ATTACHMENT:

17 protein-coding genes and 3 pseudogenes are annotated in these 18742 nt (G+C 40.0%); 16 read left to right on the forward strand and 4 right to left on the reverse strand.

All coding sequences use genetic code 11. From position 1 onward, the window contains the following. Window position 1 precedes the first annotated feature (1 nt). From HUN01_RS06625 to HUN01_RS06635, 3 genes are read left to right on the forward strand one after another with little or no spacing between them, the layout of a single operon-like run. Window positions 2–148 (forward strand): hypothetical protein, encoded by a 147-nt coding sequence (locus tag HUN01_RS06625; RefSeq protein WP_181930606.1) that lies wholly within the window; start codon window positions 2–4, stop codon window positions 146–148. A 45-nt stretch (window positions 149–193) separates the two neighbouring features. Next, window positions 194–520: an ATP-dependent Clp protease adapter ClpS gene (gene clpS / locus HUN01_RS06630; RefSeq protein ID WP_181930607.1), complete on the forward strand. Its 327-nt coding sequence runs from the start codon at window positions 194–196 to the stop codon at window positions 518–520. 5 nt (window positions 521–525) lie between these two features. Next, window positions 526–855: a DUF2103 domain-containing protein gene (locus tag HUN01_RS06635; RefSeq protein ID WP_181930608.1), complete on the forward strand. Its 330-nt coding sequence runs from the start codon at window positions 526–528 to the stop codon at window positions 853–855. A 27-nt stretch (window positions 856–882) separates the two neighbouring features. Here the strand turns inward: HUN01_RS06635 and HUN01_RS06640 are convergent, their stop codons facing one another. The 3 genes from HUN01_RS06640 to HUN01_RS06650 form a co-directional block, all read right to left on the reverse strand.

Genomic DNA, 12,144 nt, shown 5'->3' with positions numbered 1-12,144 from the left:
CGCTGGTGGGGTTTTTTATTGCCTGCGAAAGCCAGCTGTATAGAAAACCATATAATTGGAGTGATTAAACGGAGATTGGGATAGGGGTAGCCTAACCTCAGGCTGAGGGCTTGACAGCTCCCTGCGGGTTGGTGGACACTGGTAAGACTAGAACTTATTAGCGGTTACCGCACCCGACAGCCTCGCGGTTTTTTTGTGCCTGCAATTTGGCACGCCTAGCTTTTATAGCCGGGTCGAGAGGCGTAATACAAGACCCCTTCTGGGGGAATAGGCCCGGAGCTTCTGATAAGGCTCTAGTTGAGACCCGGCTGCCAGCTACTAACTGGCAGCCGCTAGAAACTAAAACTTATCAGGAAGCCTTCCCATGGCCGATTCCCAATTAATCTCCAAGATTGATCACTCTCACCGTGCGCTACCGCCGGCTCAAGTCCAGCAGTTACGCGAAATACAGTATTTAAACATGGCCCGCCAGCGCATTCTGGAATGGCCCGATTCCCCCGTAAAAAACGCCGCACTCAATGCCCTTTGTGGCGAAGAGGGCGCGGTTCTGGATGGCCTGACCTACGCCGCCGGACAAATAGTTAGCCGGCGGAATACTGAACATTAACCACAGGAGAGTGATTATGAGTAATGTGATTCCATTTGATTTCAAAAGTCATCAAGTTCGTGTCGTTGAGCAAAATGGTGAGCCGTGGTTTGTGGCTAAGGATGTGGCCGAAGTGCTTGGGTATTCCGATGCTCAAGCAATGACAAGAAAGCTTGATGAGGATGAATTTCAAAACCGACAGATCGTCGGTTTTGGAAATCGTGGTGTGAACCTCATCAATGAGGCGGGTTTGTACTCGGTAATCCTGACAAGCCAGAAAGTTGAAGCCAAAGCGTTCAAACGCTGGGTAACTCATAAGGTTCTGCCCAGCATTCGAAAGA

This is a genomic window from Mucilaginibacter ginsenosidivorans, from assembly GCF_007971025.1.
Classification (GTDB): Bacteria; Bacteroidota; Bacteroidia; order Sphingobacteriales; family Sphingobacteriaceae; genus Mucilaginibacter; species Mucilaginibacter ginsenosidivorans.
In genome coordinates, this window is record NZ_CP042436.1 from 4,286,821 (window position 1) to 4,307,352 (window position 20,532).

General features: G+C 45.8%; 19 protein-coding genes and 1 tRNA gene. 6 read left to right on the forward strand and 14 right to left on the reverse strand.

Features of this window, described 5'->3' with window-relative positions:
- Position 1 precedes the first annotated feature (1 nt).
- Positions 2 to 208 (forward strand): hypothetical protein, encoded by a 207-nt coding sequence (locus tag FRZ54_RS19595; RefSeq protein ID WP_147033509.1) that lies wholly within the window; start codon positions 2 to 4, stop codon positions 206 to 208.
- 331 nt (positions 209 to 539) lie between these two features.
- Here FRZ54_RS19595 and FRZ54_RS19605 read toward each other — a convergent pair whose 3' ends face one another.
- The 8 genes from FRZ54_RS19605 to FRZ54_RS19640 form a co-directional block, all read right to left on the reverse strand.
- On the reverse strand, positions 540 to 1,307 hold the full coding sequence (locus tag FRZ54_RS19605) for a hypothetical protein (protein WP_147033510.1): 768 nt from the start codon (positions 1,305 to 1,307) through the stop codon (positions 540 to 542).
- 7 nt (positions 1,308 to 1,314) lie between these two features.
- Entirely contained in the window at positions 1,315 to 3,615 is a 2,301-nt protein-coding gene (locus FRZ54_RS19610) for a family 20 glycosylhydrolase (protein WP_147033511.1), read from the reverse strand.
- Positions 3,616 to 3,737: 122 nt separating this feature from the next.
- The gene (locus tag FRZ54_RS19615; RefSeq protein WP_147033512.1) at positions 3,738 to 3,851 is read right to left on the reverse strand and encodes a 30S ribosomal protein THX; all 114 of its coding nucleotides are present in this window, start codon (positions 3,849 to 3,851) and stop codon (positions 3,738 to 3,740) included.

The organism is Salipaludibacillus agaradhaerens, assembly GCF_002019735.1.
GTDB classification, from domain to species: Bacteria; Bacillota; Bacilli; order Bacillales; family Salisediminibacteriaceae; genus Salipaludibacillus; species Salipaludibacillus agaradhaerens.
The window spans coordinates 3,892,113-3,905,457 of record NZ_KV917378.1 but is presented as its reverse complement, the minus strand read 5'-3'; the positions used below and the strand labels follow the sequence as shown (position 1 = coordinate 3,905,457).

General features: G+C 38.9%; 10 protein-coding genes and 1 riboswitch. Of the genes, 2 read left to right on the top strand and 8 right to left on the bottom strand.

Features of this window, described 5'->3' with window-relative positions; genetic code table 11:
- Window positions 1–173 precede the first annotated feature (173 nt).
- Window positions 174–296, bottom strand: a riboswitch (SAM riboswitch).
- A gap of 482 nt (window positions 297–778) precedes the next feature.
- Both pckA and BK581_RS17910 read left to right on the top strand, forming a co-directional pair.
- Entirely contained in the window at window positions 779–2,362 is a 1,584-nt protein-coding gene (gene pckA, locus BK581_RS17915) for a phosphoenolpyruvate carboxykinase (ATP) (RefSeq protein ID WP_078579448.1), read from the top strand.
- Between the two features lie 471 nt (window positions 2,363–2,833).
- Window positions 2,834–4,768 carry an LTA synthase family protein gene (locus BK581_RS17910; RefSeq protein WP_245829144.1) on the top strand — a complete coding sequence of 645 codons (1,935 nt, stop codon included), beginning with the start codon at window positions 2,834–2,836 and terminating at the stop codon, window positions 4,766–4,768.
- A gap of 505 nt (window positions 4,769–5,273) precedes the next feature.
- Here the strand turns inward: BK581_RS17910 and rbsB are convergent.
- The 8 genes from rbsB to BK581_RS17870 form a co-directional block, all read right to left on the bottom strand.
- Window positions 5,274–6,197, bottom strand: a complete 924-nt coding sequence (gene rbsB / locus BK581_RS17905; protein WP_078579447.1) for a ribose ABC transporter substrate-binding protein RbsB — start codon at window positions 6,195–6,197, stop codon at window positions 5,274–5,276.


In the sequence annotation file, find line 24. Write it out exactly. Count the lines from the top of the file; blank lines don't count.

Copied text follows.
Features of this window, described 5'->3' with window-relative positions; genetic code table 11: